This article was published in Australian Dictionary of Biography, Volume 4, (MUP), 1972
Charles Edward Jeanneret (1834-1898), steamboat-owner and politician, was born on 9 February 1834 in Sydney, the eldest son of Henry Jeanneret. His father, born on 31 December 1802 in London, was apprenticed to an Oxford surgeon in 1817-22 and went to the University of Paris (B.L., 1823), the City Dispensary, London (L.S.A., 1824), and the University of Edinburgh (L.R.C.S.; M.D., 1825), where he was president of the Plinian Natural History Society. He practised in London until 1828 when he applied for a post in Australia but was recommended for a land grant in proportion to his capital. Reluctant to sell out before certain that the colonial climate would suit him, he was assured at the Colonial Office that he could visit Sydney and reserve land while he returned to England to sell his property. He arrived at Sydney in December 1829 and soon applied for a reserve grant but was told that he must take out a bond for £500 to remain in the colony for three years. Protesting against this condition he opened a practice as a surgeon and dentist. His Hints for the Preservation of the Teeth (1830) was the first dental publication in Sydney. In 1831 he gave public lectures on chemistry and was active in a dysentery epidemic. At St James's Church on 11 December 1832 he married Harriett Merrett. Each year he announced his projected departure for England, and in 1835 through the governor petitioned the Colonial Office for justice in obtaining a land grant, but the regulations had been changed. In 1839 he petitioned again in vain from Hobart Town. Appointed superintendent of Aboriginals at Flinders Island in 1842, he was dismissed in 1844. After many complaints he was reinstated with arrears of pay but in April 1847 lost his post. He petitioned again in 1849 but the Colonial Office rejected his claims. By 1851 he was in London where in 1853 his final petition ran to sixty-two pages. After publishing his vindication Dr Jeanneret gave up the battle and turned to medical practice. In 1854 he was active in the cholera epidemic in London and later published pamphlets on his methods of treatment. He died of senile decay on 17 June 1886 at Cheltenham, survived by his second wife Frances Ann Barnett, whom he had married on 13 November 1874 at Great Malvern, Worcestershire.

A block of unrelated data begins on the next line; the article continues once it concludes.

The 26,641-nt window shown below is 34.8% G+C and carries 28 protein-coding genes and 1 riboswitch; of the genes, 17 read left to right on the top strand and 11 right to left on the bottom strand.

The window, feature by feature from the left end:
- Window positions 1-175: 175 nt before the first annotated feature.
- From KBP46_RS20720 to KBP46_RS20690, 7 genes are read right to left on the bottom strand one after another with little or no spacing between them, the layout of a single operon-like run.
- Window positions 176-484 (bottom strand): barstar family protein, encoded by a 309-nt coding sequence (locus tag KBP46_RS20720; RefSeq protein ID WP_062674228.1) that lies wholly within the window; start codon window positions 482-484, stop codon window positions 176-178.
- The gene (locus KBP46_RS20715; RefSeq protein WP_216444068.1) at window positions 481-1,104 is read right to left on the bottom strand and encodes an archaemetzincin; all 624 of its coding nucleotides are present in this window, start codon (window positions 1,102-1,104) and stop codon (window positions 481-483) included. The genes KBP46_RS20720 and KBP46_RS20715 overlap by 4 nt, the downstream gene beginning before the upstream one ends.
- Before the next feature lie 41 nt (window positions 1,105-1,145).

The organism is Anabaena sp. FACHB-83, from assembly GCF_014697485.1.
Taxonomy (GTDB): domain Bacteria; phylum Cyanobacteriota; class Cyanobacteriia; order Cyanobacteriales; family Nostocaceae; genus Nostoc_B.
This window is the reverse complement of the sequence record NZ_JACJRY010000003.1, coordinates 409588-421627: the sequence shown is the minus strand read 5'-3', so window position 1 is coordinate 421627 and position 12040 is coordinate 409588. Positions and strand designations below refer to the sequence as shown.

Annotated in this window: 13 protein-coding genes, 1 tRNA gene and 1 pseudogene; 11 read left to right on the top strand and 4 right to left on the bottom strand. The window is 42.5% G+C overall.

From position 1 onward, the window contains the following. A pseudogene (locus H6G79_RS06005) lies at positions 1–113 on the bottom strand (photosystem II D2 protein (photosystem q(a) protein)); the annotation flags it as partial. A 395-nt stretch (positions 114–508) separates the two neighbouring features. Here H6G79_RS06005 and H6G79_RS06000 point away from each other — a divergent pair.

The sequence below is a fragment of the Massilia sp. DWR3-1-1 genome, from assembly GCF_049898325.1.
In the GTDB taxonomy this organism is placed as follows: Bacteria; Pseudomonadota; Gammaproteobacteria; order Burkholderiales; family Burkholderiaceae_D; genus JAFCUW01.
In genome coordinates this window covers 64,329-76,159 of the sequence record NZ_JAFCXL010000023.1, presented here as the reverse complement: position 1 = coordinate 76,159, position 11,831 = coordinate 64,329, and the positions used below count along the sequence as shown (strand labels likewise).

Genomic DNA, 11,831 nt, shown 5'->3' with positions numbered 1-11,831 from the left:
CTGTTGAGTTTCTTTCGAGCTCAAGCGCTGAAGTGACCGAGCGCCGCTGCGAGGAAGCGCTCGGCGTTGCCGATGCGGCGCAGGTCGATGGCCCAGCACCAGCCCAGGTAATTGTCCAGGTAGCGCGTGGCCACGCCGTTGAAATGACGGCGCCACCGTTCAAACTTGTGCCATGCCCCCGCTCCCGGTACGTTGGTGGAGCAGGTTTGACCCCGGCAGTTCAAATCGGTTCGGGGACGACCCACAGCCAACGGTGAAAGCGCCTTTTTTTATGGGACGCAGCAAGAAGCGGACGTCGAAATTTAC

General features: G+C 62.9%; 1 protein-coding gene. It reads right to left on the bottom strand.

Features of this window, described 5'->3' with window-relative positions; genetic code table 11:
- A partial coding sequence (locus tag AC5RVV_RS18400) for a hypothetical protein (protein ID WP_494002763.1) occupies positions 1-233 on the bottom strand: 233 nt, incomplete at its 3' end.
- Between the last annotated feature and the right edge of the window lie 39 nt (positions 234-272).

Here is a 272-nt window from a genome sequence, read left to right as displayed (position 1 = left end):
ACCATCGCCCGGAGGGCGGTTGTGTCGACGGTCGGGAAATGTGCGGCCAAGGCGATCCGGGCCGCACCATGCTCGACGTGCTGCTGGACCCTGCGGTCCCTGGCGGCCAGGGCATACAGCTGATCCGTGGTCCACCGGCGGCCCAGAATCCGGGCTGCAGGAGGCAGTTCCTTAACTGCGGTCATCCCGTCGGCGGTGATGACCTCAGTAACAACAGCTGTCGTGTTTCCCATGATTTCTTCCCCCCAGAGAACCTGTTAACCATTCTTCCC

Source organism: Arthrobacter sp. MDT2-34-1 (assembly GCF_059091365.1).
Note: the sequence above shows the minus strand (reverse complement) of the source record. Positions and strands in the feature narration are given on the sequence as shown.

Charles spent his early years at Flinders Island where he learnt seamanship and navigation. At 18 he visited Europe and then spent three years on the Bendigo goldfields. He moved to Sydney where he married Julia Anne Bellingham on 12 June 1857. He joined the Bank of New South Wales and bought land at Hunter's Hill where he lived. He became a partner in Henry Porter's general agency and actively engaged in farming, mining and preserving meat. He financed the building of many large houses in the river suburbs. By 1869 he was a shareholder in and manager of the Parramatta River Steam Co. and in 1873 was manager of the Parramatta and Hunter's Hill Steam Ferry Co. After the two companies had become heavily indebted and amalgamated Jeanneret bought the goodwill and the five steamers in 1875. He added fifteen steamers, renamed the firm Parramatta and River Steamers and extended the steamboat service to Gosford and the Hawkesbury. By 1884 he was also owner of the Mosman's and Neutral Bay Ferry Co. In 1888 he sold out of shipping. In 1881 he had built the Parramatta Tramway connecting the wharves and the western end of the town after parliament passed his private Tramway Act.
Jeanneret was an alderman of Hunter's Hill and mayor in 1870-71, 1877-78 and 1890. From 1886 he represented Bourke ward in the Sydney City Council and was interested in water and sewerage management. As a magistrate he administered 'strict justice and sound common sense' in the Water Police Court. Defeated for Central Cumberland in 1875, he represented Carcoar in the Legislative Assembly in 1887-89 and 1891-94 as a free trader. He supported Sir Henry Parkes and federation. He visited England in 1888 and North America in 1893. By 1891 his financial position was precarious. After three withdrawn bankruptcy petitions, his estate was sequestrated in 1897. He owed about £30,000 and his wife's money was inextricably entangled with his estate. A prominent Freemason, he was one of the oldest members of Lodge Harmony. He died from cancer on 23 August 1898 at his son's home, Wyrallah, Richmond River. He was buried in St Anne's Church of England cemetery, Ryde. He was survived by his wife, eight sons and two daughters.
Martha Rutledge, 'Jeanneret, Charles Edward (1834–1898)', Australian Dictionary of Biography, National Centre of Biography, Australian National University, http://adb.anu.edu.au/biography/jeanneret-charles-edward-3852/text6121, published first in hardcopy 1972, accessed online 26 September 2016.
This article was first published in hardcopy in Australian Dictionary of Biography, Volume 4, (MUP), 1972